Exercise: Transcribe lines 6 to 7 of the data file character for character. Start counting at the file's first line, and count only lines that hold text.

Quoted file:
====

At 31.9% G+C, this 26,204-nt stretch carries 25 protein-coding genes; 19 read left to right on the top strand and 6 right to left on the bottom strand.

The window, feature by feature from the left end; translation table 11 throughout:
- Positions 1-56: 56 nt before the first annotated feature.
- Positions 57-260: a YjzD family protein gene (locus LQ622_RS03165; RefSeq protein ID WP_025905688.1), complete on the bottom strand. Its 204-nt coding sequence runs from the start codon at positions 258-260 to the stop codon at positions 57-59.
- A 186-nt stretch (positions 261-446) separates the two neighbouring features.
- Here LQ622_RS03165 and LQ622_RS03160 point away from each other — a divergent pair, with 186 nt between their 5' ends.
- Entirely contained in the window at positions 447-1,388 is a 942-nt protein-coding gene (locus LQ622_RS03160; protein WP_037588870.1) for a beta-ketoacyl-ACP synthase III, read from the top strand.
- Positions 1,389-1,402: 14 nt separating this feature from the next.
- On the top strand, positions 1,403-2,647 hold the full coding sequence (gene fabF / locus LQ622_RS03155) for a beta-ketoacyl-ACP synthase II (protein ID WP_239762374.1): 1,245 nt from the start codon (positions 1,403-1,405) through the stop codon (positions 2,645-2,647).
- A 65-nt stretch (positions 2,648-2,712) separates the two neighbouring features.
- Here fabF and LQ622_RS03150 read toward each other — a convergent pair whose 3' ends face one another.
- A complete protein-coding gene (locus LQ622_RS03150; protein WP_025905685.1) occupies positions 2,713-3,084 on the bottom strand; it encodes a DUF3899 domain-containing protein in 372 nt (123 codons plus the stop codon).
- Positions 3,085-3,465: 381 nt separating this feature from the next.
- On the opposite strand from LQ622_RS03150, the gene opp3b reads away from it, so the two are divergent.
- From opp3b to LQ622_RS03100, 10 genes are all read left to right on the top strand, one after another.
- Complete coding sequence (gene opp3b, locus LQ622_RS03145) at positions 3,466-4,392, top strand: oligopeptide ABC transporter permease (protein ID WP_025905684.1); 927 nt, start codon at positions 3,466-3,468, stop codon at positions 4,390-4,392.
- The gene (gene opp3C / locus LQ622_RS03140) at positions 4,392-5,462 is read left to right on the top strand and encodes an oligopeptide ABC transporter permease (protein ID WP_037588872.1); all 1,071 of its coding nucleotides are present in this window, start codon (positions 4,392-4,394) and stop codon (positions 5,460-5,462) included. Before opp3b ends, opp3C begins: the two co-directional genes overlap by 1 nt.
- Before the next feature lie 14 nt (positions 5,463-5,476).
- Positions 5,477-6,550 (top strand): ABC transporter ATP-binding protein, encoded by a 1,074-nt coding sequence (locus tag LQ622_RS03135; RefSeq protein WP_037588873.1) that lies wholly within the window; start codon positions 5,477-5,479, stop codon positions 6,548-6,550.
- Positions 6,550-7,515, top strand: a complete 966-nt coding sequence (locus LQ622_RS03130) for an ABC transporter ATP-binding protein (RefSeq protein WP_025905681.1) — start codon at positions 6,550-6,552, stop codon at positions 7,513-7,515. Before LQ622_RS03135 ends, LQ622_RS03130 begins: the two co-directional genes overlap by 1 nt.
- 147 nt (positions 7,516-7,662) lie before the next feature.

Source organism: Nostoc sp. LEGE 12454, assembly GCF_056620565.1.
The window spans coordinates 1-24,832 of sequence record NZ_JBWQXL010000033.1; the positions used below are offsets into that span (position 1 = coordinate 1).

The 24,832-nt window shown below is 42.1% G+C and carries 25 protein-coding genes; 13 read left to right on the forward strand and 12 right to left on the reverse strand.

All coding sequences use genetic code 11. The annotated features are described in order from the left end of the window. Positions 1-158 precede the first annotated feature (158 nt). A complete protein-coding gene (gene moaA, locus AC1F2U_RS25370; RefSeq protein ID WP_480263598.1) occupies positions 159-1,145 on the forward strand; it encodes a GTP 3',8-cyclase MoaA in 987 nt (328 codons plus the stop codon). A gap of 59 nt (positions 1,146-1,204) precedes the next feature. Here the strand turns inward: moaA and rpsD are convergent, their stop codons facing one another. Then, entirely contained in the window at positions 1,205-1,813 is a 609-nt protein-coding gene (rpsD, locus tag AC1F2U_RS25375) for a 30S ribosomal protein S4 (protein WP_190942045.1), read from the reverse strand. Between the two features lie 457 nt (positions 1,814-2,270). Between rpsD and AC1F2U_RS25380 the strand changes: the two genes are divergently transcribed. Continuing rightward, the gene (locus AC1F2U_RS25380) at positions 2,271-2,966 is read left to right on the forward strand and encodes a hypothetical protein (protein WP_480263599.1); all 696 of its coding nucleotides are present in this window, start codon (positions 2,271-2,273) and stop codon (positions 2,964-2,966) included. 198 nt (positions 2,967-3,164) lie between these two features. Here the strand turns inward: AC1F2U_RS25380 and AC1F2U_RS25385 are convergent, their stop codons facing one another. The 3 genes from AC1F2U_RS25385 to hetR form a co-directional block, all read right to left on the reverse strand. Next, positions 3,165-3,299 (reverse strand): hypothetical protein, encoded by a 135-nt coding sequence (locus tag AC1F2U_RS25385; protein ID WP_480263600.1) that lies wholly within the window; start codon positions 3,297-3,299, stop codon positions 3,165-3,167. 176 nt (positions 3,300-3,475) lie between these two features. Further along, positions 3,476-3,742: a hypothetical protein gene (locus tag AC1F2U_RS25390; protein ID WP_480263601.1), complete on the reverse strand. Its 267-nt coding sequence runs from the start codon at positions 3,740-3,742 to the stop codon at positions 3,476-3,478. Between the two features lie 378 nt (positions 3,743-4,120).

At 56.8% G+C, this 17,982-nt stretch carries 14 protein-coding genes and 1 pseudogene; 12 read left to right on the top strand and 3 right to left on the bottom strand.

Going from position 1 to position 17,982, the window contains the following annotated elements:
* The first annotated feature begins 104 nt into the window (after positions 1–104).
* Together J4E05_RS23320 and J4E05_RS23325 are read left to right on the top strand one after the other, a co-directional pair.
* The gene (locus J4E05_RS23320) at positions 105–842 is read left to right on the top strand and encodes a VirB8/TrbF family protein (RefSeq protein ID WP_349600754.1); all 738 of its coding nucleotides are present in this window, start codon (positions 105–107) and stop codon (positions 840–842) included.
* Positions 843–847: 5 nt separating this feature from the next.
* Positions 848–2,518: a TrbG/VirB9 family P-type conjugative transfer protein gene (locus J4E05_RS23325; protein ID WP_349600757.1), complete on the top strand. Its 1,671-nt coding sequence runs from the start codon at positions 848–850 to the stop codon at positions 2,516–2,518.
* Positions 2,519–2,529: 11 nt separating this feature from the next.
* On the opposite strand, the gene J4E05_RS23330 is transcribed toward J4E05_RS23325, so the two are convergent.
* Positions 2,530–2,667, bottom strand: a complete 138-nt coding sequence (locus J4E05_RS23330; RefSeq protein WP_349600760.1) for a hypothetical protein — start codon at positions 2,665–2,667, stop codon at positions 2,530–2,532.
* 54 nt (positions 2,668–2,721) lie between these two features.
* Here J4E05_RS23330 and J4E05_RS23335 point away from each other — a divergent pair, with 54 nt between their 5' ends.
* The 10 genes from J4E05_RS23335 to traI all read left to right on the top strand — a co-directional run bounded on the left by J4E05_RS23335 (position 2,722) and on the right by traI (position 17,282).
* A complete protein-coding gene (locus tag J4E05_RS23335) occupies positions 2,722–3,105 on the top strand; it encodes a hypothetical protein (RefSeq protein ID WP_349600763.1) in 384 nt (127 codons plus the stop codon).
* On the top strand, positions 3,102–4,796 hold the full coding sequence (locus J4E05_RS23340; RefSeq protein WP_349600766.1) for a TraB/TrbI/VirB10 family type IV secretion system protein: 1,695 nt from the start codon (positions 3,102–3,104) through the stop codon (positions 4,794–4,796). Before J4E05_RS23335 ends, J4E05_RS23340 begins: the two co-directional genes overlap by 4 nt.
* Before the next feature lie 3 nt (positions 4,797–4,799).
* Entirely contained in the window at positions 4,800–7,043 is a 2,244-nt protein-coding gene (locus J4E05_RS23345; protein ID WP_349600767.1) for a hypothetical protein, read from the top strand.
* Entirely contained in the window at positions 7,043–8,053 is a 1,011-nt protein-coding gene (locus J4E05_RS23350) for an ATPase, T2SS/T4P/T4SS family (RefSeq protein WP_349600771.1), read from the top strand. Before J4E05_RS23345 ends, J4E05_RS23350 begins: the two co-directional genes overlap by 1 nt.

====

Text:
- Here LQ622_RS03165 and LQ622_RS03160 point away from each other — a divergent pair, with 186 nt between their 5' ends.
- Entirely contained in the window at positions 447-1,388 is a 942-nt protein-coding gene (locus LQ622_RS03160; protein WP_037588870.1) for a beta-ketoacyl-ACP synthase III, read from the top strand.